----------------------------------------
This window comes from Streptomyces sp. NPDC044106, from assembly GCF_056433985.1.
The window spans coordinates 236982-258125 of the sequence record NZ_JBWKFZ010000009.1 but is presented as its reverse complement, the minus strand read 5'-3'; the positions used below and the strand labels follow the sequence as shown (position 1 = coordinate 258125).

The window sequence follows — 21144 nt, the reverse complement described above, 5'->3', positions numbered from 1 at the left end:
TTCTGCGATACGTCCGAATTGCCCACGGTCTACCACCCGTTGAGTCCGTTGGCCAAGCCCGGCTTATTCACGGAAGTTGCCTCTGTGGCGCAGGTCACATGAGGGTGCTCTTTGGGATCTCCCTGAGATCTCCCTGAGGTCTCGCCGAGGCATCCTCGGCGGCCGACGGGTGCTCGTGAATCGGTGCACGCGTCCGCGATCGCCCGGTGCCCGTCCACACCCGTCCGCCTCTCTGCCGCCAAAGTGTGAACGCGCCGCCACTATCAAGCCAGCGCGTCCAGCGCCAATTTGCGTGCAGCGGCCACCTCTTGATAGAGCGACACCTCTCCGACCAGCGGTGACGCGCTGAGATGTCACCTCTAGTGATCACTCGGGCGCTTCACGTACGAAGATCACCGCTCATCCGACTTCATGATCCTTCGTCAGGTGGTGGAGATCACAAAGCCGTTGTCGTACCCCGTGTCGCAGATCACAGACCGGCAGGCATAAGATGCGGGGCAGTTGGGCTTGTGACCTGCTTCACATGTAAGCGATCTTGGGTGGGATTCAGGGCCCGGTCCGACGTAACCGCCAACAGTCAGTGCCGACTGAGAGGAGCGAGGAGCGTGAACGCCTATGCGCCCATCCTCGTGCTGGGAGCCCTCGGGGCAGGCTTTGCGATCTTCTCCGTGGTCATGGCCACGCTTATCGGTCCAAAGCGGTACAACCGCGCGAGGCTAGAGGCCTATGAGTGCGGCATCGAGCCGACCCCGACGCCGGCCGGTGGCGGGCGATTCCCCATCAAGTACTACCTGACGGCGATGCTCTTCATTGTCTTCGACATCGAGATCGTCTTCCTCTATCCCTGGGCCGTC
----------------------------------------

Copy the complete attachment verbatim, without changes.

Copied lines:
This window comes from Streptomyces sp. NPDC044106, from assembly GCF_056433985.1.
The window spans coordinates 236982-258125 of the sequence record NZ_JBWKFZ010000009.1 but is presented as its reverse complement, the minus strand read 5'-3'; the positions used below and the strand labels follow the sequence as shown (position 1 = coordinate 258125).

The window sequence follows — 21144 nt, the reverse complement described above, 5'->3', positions numbered from 1 at the left end:
TTCTGCGATACGTCCGAATTGCCCACGGTCTACCACCCGTTGAGTCCGTTGGCCAAGCCCGGCTTATTCACGGAAGTTGCCTCTGTGGCGCAGGTCACATGAGGGTGCTCTTTGGGATCTCCCTGAGATCTCCCTGAGGTCTCGCCGAGGCATCCTCGGCGGCCGACGGGTGCTCGTGAATCGGTGCACGCGTCCGCGATCGCCCGGTGCCCGTCCACACCCGTCCGCCTCTCTGCCGCCAAAGTGTGAACGCGCCGCCACTATCAAGCCAGCGCGTCCAGCGCCAATTTGCGTGCAGCGGCCACCTCTTGATAGAGCGACACCTCTCCGACCAGCGGTGACGCGCTGAGATGTCACCTCTAGTGATCACTCGGGCGCTTCACGTACGAAGATCACCGCTCATCCGACTTCATGATCCTTCGTCAGGTGGTGGAGATCACAAAGCCGTTGTCGTACCCCGTGTCGCAGATCACAGACCGGCAGGCATAAGATGCGGGGCAGTTGGGCTTGTGACCTGCTTCACATGTAAGCGATCTTGGGTGGGATTCAGGGCCCGGTCCGACGTAACCGCCAACAGTCAGTGCCGACTGAGAGGAGCGAGGAGCGTGAACGCCTATGCGCCCATCCTCGTGCTGGGAGCCCTCGGGGCAGGCTTTGCGATCTTCTCCGTGGTCATGGCCACGCTTATCGGTCCAAAGCGGTACAACCGCGCGAGGCTAGAGGCCTATGAGTGCGGCATCGAGCCGACCCCGACGCCGGCCGGTGGCGGGCGATTCCCCATCAAGTACTACCTGACGGCGATGCTCTTCATTGTCTTCGACATCGAGATCGTCTTCCTCTATCCCTGGGCCGTC